I have always been very grateful for the opportunities that have come my way, and I make a point to tell those that have offered those opportunities to me. There are many talented people out there who do amazing work and this is a tough business to shine in. I think a big part of getting opportunities is that those that you work with know that you are easy to work with, that you are reliable about getting the work done on time and that you always do the best work you can. The art world is a small world and many people know one another.

PA: What do you want to do more of? Less of?

Zappitell: That’s a tough question. I really enjoy all that I do, oddly including wiring paintings. The different activities that I do besides painting are fun and interesting. I guess in a lot of ways I am truly an introvert, so I feel most comfortable in my studio alone painting. That being said, I do enjoy getting out of the studio to interact with others.

photo

Accepting Impermanence by Brenda Hope Zappitell. Flashe and acrylic on the wall, 108″ x 84″. Copyright © Brenda Hope Zappitell. Used by permission of the artist.

PA: What advice do you have for other artists looking to do what you’ve done?

Zappitell: The work comes first; push yourself to do the best work you can. Once you are doing your best work that is a true reflection of who you are, you need to get it out into the world. People don’t knock at your door to invite you to be in a gallery or a museum.

If you are just starting out, make a great website, get the work out there through social media, enter competitions, approach galleries and get involved with your community art facility. I think it is hard to quantify what works. I have always used the shotgun approach — try it all. Also, be open to all different possibilities to show your work, including coffee shops, clothing stores, etc.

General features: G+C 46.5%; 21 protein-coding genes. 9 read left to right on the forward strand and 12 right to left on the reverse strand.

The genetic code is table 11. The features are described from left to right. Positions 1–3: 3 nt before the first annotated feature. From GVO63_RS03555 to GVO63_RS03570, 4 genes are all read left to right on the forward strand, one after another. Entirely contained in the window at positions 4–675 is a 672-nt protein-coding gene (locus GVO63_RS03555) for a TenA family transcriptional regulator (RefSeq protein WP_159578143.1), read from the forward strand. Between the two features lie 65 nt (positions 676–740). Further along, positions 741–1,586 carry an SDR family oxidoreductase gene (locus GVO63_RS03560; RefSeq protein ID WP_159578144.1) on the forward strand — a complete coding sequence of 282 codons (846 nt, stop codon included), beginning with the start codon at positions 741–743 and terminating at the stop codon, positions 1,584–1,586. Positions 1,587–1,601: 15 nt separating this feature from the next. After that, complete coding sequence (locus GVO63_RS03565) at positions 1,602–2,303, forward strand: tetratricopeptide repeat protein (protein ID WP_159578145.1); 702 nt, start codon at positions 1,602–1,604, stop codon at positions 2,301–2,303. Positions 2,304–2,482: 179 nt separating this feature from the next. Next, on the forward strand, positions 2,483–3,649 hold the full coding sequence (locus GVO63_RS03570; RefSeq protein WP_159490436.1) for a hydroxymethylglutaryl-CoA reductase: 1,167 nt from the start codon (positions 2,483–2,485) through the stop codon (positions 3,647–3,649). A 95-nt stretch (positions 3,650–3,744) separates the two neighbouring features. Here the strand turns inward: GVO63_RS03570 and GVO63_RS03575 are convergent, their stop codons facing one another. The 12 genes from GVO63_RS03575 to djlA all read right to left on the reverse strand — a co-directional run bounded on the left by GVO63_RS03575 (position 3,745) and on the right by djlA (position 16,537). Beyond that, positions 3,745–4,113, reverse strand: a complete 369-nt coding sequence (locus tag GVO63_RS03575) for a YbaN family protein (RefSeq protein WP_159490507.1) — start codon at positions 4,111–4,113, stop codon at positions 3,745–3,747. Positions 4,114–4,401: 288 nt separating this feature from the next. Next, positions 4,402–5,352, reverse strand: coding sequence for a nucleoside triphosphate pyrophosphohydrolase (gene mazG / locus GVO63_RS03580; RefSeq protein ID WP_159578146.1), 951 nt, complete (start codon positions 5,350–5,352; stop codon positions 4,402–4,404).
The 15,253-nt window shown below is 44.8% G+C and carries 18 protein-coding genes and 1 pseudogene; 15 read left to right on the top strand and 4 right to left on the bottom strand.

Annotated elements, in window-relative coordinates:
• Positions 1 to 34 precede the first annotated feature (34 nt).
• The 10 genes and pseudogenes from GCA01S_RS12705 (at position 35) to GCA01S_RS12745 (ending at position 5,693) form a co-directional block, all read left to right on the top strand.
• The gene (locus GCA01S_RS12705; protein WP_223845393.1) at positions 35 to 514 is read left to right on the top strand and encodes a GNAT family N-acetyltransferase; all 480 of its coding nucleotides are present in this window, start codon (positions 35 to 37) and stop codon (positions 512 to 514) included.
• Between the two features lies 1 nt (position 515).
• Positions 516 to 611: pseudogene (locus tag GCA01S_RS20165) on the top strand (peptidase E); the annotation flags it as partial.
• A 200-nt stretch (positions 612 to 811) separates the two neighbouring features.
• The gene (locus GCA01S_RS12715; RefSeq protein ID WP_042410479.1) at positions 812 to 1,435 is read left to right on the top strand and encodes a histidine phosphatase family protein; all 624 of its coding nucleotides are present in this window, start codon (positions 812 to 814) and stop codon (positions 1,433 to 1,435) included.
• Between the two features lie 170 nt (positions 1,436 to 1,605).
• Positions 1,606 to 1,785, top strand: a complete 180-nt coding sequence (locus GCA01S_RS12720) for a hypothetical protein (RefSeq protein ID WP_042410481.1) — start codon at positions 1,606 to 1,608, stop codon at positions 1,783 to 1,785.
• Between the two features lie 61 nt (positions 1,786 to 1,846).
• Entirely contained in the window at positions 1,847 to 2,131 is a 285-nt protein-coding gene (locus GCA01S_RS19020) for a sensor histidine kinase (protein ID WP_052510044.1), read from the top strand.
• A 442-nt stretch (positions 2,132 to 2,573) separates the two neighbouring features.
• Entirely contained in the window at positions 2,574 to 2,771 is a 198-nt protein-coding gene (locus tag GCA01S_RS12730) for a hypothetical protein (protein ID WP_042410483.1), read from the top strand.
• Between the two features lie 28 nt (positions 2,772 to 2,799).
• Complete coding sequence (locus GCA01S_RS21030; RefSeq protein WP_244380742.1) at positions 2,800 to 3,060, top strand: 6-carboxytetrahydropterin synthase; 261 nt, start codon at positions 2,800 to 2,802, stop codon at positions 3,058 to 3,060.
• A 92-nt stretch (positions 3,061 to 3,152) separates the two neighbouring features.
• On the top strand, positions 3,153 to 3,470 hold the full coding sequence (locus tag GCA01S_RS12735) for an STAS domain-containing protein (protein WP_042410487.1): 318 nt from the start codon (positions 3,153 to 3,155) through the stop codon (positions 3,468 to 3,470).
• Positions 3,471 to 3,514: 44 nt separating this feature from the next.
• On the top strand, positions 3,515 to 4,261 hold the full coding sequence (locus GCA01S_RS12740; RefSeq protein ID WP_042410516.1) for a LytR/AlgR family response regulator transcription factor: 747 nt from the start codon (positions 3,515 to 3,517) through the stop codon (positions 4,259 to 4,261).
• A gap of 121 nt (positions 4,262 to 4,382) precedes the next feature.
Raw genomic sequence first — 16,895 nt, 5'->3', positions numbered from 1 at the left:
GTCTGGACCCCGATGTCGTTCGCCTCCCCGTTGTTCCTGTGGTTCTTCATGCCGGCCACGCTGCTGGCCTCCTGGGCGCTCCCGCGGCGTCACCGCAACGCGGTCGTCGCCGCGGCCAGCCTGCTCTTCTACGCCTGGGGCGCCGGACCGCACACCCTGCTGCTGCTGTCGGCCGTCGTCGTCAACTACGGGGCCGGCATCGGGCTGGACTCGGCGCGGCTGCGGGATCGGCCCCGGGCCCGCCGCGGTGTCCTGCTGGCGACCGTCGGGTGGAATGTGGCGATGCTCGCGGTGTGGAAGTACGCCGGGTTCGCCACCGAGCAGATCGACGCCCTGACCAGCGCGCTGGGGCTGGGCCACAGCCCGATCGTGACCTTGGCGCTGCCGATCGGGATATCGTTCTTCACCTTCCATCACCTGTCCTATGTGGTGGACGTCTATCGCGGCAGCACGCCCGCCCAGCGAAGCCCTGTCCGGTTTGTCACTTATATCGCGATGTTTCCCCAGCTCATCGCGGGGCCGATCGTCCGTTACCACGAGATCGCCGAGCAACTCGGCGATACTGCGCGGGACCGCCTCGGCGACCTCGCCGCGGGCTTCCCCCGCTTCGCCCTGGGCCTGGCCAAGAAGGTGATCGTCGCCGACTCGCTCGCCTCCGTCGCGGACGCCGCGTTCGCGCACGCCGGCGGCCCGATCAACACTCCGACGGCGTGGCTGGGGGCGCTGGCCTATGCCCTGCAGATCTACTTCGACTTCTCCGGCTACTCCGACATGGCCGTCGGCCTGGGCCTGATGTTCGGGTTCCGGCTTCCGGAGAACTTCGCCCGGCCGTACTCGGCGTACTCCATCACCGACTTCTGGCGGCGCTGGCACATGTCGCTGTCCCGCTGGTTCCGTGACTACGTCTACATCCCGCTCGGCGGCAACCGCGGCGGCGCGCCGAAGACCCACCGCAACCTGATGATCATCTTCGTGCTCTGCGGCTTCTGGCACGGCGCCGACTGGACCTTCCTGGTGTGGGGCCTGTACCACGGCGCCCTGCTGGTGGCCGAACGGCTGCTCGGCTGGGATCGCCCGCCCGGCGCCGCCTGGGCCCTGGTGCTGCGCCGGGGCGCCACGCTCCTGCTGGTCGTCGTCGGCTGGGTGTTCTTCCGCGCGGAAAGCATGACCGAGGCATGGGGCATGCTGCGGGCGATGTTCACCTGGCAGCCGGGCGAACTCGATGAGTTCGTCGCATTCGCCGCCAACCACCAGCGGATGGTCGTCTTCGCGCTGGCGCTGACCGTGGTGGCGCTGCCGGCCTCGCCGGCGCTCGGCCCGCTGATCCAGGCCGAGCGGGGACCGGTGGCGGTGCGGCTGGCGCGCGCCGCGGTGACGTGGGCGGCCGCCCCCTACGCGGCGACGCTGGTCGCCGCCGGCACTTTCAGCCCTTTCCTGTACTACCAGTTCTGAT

Lastly, be willing to take some risks. When Marisa and I were talking about this Boca Museum exhibit early on, we decided I would do a temporary site-specific installation. This was a risky idea for me. I had never done this before, and this was going to be the largest work I had ever done. Also, the public was invited to watch and there was a time-lapse video of the whole thing. I was very excited about this, but there were times that I was a little unsure I could pull it off. Ultimately, this was an incredible experience where I had to overcome some obstacles that I was not used to in my work (the huge ladder, the paint was not sticking to the wall at one point, the surface quality of the wall that was making it hard for me to do my usual gestures and the public interaction while working). I know though that this has made me a better painter and I would love to do this again even bigger!

PA: What’s one thing that people don’t usually know about you?

Zappitell: I love to dance around the studio when I am working; in fact, in some ways painting a painting is like a dance to me. I was a dancer as a kid and my work is very physical. It is probably really funny to see this through my windows in my studio, which is off a main street.

Brenda Hope Zappitell creates abstract expressionist works not only born out of intuition but also serendipitously influenced by nature and life experiences. She earned her B.S.W. from Florida State University in 1986 and her J.D. from University of Miami Law School in 1990. Zappitell is mostly self-taught but has attended classes and workshops in New Mexico, Mexico and Florida. She is represented at galleries around the country and has participated in solo and group exhibitions. Her work is in both private and public collections. Visit zappitellstudio.com.

Jenny Andreasson is the assistant editor of Professional Artist. She holds a master’s in business administration and a bachelor’s in journalism from the University of Central Florida. Reach her at [email protected].